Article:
Aulad: Infertility and the Meanings of Children in North India

Singh, Holly Donahue, Department of Anthropology, University of Virginia
Khare, R., Department of Anthropology, University of Virginia

This dissertation investigates the meanings of a particular conception of "children as progeny", or aulad, among women in the Indian city of Lucknow, Uttar Pradesh, and in popular culture in north India. The dissertation examines understandings of aulad from the perspective of the problem of infertility to unravel the complexities of the desire for children. This dissertation traces the stakes of unfulfilled child desire in women's lives in Lucknow, from marriage through several possible paths in their reproductive journeys. I argue that the high cultural value on producing aulad for families creates particular pressures on women suffering from infertility to pursue aulad while selectively maintaining secrecy about the means through which they do so. However, differences in access to financial and medical resources, as well as religious differences in legal regulation, lead to disparities in women's abilities to secure aulad through recourse to institutions such as health camps, infertility clinics, and adoption centers. After an introductory chapter, the second and third chapters examine the importance of children for managing relationships in women's marital homes and for making women into mothers. The fourth chapter focuses on the uncertainty of successful reproduction for women living in poverty because of infertility, high infant and child mortality, and diverse definitions of aulad. The Singh iv fifth chapter traces the hopes, desires, and experiences of women seeking infertility treatment in government biomedical clinics in Lucknow. The sixth chapter analyzes talk about and popular media representations of adoption as a possible means of fulfilling child desire. The dissertation documents both Hindu and Muslim women's perspectives on infertility and the desire for children, including their assertions of infertile women's common experiences and strategies regardless of religious background, while drawing attention to the particular challenges that Muslim women encounter in seeking children. The research focuses on similarities and distinctions that can be traced to Indian government regulations, the interpretation of Islamic law, and everyday interactions among government employees, activists, and medical practitioners with people seeking children. The dissertation demonstrates the diversity of understandings of aulad and how women in Lucknow negotiated societal and familial expectations to pursue their own reproductive aspirations.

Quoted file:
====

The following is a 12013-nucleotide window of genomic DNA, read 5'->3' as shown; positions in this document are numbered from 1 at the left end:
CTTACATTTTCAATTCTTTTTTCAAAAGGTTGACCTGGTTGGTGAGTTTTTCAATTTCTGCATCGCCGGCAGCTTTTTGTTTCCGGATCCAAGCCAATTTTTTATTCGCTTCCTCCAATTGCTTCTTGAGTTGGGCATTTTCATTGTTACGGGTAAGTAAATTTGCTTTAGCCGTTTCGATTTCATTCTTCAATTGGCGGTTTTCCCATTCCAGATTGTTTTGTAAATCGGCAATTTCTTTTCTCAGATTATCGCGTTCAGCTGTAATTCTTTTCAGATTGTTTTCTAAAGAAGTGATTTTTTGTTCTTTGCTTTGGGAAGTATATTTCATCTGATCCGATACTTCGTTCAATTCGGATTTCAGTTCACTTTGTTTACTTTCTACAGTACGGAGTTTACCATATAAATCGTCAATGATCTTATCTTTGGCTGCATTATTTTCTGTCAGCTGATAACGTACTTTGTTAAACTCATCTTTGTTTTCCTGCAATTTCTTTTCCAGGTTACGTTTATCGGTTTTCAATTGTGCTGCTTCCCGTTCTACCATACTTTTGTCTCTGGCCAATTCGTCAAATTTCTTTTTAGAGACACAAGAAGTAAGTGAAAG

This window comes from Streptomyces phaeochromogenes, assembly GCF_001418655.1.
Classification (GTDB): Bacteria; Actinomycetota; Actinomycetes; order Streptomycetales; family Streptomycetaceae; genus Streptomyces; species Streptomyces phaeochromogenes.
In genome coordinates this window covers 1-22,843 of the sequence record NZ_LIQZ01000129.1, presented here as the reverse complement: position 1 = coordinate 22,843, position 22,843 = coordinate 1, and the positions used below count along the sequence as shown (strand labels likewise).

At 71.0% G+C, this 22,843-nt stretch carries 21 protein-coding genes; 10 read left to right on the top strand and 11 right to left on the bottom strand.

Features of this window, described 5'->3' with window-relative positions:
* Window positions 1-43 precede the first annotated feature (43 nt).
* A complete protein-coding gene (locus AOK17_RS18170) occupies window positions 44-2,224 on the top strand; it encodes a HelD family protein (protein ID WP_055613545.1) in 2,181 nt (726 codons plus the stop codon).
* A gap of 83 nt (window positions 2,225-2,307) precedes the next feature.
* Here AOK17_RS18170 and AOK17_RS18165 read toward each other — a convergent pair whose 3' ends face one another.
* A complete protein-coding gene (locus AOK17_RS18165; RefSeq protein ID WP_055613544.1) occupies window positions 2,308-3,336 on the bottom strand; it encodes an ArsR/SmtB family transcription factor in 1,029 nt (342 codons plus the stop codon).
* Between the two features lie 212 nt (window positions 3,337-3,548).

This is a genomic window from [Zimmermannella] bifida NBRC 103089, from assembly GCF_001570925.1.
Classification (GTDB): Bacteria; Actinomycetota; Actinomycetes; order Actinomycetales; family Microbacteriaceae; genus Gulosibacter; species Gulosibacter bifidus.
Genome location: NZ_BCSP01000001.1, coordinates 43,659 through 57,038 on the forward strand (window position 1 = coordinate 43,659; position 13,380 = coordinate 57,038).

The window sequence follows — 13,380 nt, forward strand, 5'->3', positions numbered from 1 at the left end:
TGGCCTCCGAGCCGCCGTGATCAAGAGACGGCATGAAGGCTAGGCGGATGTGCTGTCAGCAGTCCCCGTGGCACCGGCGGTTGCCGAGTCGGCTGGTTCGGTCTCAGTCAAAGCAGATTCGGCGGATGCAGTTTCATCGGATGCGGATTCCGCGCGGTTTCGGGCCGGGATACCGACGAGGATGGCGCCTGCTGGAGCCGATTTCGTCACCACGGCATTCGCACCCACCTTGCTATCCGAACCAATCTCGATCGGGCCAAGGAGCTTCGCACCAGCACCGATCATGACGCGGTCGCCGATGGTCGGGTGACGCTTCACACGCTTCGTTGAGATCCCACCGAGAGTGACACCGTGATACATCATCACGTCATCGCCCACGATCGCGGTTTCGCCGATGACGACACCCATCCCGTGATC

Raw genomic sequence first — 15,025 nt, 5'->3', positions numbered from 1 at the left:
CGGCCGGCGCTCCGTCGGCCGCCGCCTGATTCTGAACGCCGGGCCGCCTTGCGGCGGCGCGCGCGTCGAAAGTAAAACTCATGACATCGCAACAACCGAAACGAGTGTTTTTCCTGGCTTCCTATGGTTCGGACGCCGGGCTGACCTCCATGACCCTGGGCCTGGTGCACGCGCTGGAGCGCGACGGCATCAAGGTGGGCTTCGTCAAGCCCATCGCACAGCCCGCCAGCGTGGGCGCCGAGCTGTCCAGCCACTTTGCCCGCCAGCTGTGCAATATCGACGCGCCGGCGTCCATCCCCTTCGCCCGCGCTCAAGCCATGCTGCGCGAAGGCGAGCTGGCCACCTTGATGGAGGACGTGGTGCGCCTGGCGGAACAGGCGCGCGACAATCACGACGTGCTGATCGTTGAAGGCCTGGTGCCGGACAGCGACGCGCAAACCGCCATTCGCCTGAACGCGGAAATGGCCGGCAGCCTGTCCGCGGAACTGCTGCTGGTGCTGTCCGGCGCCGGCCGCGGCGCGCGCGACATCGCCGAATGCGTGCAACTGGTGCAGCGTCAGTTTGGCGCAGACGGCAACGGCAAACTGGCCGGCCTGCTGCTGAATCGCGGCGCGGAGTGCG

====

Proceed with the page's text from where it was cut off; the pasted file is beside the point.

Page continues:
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PHD (Doctor of Philosophy)
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